We all know about Jose Rizal being the ladies' man but not everyone know's about his near brush with death with his dalliance with a beautiful French mademoiselle named Nellie Boustead. So what about it? What landed him in hot water?

Well it started in Biarritz in 1891 when Rizal stayed in the winter residence of British trader Eduardo Boustead at the Villa Eliada in the French Riviera. It was there he was introduced to the daughters Adelina and Nellie at the studio of Juan Luna.

At that time, Rizal already known the heartbreaking news that his Leonor Rivera married British engineer Henry Kipping back home so he is now back in the dating market by then. Well if you're in a foreign country and heartbroken, what do you think you'll do? There is a beautiful woman you see every day and no one seems to have noticed her. So he entertained the idea of dating someone once again.

He sets his eyes on Nellie. After all, she's not only a beautiful rose in the garden - Nellie is also highly educated, athletic, cheerful and morally upright. Rizal intimated to his friends and good old pal Ferdinand Blumentritt about his affection for Nellie and his plans of marrying her. One of his compatriots Tomas Arejola approved Rizal's plans, "if Mademoiselle Boustead suits you, court her, and marry her, and we are here to applaud such a good act."


Historically, Antonio Luna became Nellie Boustead's fiancee and it seems Rizal is on the way of Antonio marrying Nellie. It has been known that Nellie had long been infatuated to Rizal, she reciprocated his affection and they officially became an item. That could be the reason that pushed Luna to the edge.

In a party held by Filipinos, a drunk Luna made unsavory remarks against Nellie. The gentleman that he is, Rizal challenged Luna into a duel. However, Luna apologized to Rizal, thus averting a duel between the compatriots.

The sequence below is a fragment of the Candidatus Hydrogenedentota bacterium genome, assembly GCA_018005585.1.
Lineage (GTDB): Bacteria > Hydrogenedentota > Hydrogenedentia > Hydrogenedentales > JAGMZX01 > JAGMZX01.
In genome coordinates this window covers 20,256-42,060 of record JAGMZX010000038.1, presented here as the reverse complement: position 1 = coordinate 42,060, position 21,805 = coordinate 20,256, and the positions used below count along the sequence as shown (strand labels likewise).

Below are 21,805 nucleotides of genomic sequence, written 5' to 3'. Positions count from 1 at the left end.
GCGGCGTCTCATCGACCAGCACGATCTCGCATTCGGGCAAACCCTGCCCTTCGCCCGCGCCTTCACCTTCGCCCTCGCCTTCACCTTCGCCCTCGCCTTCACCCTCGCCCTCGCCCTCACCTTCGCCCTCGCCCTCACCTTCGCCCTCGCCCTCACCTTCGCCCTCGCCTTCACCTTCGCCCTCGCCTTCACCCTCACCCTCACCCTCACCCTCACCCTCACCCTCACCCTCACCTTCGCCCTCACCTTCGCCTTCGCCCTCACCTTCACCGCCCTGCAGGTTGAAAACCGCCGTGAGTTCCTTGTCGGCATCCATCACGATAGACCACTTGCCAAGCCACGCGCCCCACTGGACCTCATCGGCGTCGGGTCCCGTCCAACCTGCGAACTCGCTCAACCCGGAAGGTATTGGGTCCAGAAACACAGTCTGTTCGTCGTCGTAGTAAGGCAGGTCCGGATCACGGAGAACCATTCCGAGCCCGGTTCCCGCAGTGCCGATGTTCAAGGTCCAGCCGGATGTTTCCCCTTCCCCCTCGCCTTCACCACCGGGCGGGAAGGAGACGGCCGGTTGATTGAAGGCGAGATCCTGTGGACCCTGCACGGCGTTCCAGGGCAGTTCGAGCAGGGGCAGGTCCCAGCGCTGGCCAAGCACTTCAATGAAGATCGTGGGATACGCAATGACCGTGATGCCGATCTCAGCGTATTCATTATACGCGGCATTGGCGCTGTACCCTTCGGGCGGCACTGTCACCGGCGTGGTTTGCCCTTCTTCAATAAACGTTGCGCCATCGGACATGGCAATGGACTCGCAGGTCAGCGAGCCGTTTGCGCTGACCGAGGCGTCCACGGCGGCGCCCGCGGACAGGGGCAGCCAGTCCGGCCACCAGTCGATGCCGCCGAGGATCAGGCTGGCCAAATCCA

We all know that the Lunas have this anger and temper issues that ultimately catch up with them later in life: Juan killed his wife and mother-in-law in a jealous rage while Antonio was bludgeoned to death by his soldiers during the Filipino-American War after he slapped a soldier accused of cowardice.

In our historical timeline, Luna apologized to Rizal and averted a duel between the compatriots. Although the marriage between the two never happened, Rizal enjoyed his stay in Biarritz and he eventually finished the last part of his second novel.

So here's the point of divergence, what if the duel between Jose Rizal and Antonio Luna really took place?


First we have to know how would they have done it. As educated gentlemen, they would have agreed on what type of duel they would choose. Most duels in Europe would have been done through fencing but there was a growing preference for a pistol duel in those times as well. Both men are accomplished at both sports. In fact, they regularly do fencing against each other!

If it were a fencing duel, Rizal might have an edge against Luna. But later in Luna's life, he had established a fencing school back in Manila, the Sala de Armas, so it goes to show that he had a preference for that. However, he will probably unleashed his A-game knowing Rizal's knowledge in other martial arts.

There is a trend in pistol duels in the Victorian era and should they have chosen it, Rizal may have been no match against his opponent. Antonio Luna had military tactics training in Spain and is known to be a sharpshooter.